Communism has spread in Orange County, Chapel Hill, says Alamance group leader during Confederate Memorial Day Service


Kate Croxton, Times-News, Burlington, N.C. (TNS)
May 11, 2018


ACTBAC talked about honoring forefathers and legacy Thursday evening during the Confederate Memorial Day Service.


Though the rain delayed the service a half an hour, ACTBAC founder and President Gary Williamson spoke for almost 30 minutes on respecting Confederate history and the soldiers who died during the Civil War.


“It means the world to all of us to put in all the work to preserve and save what we feel to be correct,” Williamson said.


Before Williamson began his speech, three dozen people gathered around the Veterans Wall in front of the courthouse at 212 W. Elm St., Graham. A few were dressed in Confederate-style clothing, while others held flags and wore shirts bearing the Confederate flag. Women and children were asked to place red and white roses at the foot of the wall, while one man fired three shots into the air with a Confederate rifle.


“We gather in memory and honor of heroes who served in the war for Southern independence,” Josh Fogleman said during the group prayer. “We know many of those men stand in the ranks of heaven now, their muskets silent, and the heavenly trumpet plays taps. … We pray that we will be good stewards of what has been handed down to us through generations, that the stones dedicated and commemorated will stand for years to come, and to keep honor and the name of those gone before.”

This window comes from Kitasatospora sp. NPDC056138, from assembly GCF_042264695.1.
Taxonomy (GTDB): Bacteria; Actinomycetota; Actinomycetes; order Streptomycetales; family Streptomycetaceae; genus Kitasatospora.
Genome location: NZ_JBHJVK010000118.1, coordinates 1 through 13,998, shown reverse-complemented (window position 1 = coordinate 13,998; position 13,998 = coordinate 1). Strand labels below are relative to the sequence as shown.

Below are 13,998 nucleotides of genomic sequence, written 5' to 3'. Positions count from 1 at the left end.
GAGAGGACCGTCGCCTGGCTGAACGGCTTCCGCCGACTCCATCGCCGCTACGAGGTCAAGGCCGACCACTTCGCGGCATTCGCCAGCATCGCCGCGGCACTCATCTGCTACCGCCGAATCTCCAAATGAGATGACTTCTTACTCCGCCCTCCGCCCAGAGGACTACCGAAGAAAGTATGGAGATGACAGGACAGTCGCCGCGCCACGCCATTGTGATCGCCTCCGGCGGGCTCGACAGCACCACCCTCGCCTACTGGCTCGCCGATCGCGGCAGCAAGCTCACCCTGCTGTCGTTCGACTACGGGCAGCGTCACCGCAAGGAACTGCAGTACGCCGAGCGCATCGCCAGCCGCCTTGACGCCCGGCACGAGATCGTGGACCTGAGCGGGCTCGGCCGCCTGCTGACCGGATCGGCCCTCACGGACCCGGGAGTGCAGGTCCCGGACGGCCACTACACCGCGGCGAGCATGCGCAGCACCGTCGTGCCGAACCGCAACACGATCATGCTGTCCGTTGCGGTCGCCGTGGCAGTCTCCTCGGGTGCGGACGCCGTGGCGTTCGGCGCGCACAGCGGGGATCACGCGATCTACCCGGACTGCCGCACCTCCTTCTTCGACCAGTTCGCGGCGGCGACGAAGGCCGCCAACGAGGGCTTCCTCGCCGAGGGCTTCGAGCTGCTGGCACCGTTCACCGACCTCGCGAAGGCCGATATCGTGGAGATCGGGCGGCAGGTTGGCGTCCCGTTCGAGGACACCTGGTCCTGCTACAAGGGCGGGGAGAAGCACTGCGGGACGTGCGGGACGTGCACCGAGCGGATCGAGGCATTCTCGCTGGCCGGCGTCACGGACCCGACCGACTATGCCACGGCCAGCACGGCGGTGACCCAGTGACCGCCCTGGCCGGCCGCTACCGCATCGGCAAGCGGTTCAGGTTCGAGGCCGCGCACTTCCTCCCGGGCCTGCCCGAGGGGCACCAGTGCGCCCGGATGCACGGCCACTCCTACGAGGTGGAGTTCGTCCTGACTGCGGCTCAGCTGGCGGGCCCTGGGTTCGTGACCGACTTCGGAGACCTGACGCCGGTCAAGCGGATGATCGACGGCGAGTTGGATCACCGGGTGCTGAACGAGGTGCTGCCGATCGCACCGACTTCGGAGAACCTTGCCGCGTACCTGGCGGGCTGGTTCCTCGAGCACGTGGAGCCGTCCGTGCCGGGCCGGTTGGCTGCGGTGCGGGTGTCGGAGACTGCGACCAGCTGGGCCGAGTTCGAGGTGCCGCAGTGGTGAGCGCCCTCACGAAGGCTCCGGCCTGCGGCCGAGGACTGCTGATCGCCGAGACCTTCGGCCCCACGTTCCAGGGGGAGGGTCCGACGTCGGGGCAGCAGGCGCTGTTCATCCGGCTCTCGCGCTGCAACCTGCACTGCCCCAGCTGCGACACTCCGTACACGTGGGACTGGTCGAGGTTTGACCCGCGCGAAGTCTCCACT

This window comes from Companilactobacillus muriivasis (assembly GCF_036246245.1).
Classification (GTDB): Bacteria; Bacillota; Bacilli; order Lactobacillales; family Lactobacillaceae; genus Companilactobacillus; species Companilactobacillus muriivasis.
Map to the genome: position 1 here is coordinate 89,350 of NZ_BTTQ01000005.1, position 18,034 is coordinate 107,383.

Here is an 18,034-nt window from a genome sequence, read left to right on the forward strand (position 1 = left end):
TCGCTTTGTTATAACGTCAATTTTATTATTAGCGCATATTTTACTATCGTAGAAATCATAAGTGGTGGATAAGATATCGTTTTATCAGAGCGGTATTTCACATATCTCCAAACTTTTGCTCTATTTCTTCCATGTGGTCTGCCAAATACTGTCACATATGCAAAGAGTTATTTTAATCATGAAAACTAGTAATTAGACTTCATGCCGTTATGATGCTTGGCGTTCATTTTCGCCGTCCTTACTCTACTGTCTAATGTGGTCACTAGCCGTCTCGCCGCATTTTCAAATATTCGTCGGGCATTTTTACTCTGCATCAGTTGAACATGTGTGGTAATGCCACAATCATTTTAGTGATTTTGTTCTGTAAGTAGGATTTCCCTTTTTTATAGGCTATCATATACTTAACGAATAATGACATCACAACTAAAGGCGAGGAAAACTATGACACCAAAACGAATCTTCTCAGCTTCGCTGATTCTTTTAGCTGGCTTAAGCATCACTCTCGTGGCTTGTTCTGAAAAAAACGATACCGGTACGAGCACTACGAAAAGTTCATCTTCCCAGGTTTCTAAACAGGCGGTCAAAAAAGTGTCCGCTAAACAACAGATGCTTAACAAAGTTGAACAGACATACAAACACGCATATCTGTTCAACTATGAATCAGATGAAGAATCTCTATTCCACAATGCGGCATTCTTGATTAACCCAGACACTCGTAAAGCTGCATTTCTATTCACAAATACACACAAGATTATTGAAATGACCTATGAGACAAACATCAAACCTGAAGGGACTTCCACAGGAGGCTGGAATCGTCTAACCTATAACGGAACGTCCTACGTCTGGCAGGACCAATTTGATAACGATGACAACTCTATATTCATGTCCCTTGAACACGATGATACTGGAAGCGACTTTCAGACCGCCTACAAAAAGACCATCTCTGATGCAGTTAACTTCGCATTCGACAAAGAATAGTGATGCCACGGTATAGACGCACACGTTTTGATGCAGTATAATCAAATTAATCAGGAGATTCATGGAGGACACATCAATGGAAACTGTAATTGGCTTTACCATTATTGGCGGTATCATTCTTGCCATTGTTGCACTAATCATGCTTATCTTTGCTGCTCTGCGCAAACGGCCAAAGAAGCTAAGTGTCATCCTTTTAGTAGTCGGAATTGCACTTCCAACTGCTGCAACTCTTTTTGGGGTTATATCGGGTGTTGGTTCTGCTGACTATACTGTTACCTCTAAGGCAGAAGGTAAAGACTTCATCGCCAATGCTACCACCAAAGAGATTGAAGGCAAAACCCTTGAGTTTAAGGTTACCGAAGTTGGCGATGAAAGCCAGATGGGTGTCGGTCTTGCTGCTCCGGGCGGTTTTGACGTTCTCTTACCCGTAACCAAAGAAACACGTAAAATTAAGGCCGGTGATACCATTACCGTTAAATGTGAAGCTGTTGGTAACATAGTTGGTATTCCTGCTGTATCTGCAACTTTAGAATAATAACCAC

Reason to fight


Williamson began by saying the names on the wall are the same names of the people who came out for the service.


“They were our families. They were our ancestors, our forefathers, our legacy, basically,” Williamson said. “‘We have learned that the truth behind what these men fought for was so much more than what a lot of people can understand today.


“A majority of people here, they know who their family was, they know what they fought for, they know the reason why the legacy was continued. It is a legacy of proud men, strong-willed men.”


Williamson said the Confederate soldiers fought because it was their duty to fight for the independence of the South, and to honor their ancestors by fighting for the difference between good and evil.